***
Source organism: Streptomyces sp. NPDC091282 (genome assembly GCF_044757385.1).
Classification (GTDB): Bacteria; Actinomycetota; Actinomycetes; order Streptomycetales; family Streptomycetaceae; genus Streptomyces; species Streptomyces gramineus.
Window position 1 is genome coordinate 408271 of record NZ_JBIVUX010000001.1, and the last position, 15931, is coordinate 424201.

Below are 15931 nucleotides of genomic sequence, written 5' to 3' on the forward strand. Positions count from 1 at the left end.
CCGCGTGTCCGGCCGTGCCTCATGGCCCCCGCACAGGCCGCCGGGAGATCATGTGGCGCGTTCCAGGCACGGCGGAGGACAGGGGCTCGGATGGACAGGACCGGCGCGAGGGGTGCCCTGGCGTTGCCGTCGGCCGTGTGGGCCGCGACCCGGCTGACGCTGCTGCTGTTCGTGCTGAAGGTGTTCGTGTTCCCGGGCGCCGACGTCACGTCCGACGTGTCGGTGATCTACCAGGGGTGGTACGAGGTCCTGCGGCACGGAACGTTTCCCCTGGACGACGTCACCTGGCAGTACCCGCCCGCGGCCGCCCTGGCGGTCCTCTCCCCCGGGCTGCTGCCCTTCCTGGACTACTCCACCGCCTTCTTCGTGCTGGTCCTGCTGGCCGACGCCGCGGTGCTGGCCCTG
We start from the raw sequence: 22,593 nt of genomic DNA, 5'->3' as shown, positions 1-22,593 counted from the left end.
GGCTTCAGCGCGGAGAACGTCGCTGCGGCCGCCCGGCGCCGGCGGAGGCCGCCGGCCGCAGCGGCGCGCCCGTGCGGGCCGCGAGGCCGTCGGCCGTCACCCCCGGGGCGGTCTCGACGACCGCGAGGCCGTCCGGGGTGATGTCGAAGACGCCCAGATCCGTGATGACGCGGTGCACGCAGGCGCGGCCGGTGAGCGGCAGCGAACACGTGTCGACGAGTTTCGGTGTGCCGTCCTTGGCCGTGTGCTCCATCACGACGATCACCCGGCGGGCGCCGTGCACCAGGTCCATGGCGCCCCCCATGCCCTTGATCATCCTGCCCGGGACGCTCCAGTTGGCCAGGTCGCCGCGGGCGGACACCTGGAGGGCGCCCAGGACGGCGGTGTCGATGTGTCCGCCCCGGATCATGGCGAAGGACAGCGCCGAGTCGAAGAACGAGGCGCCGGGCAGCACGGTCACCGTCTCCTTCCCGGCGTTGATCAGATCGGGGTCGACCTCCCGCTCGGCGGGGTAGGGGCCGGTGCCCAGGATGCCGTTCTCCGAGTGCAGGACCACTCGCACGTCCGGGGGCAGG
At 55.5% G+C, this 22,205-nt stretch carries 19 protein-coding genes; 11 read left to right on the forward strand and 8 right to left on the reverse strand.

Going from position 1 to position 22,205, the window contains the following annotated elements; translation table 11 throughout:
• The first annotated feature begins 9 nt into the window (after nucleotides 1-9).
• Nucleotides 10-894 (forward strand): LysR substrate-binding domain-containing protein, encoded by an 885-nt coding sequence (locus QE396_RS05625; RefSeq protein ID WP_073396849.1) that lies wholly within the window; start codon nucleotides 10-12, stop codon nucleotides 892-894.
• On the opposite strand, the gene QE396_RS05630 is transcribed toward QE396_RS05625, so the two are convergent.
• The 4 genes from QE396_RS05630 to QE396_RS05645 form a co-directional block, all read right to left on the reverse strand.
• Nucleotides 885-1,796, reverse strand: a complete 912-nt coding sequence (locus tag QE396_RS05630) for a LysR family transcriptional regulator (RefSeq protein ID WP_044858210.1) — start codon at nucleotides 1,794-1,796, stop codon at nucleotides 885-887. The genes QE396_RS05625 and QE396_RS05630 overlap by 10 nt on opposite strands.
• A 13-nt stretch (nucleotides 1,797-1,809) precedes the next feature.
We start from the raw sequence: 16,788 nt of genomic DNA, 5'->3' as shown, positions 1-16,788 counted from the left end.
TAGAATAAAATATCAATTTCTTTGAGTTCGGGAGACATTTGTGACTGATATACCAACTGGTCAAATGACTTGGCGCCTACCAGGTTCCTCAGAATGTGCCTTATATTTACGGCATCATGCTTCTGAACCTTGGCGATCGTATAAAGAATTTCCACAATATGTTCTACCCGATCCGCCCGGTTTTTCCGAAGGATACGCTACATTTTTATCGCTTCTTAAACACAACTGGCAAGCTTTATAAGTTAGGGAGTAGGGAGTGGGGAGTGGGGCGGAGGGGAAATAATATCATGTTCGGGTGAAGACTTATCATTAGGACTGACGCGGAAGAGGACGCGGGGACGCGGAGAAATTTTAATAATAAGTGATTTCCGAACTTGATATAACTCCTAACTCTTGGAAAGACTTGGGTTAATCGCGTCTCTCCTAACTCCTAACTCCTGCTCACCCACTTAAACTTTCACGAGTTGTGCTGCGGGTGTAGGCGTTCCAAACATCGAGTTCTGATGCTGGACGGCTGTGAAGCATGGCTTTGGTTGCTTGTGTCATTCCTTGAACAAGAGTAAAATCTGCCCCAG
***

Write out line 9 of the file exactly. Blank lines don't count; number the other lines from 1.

Going from position 1 to position 22,205, the window contains the following annotated elements; translation table 11 throughout: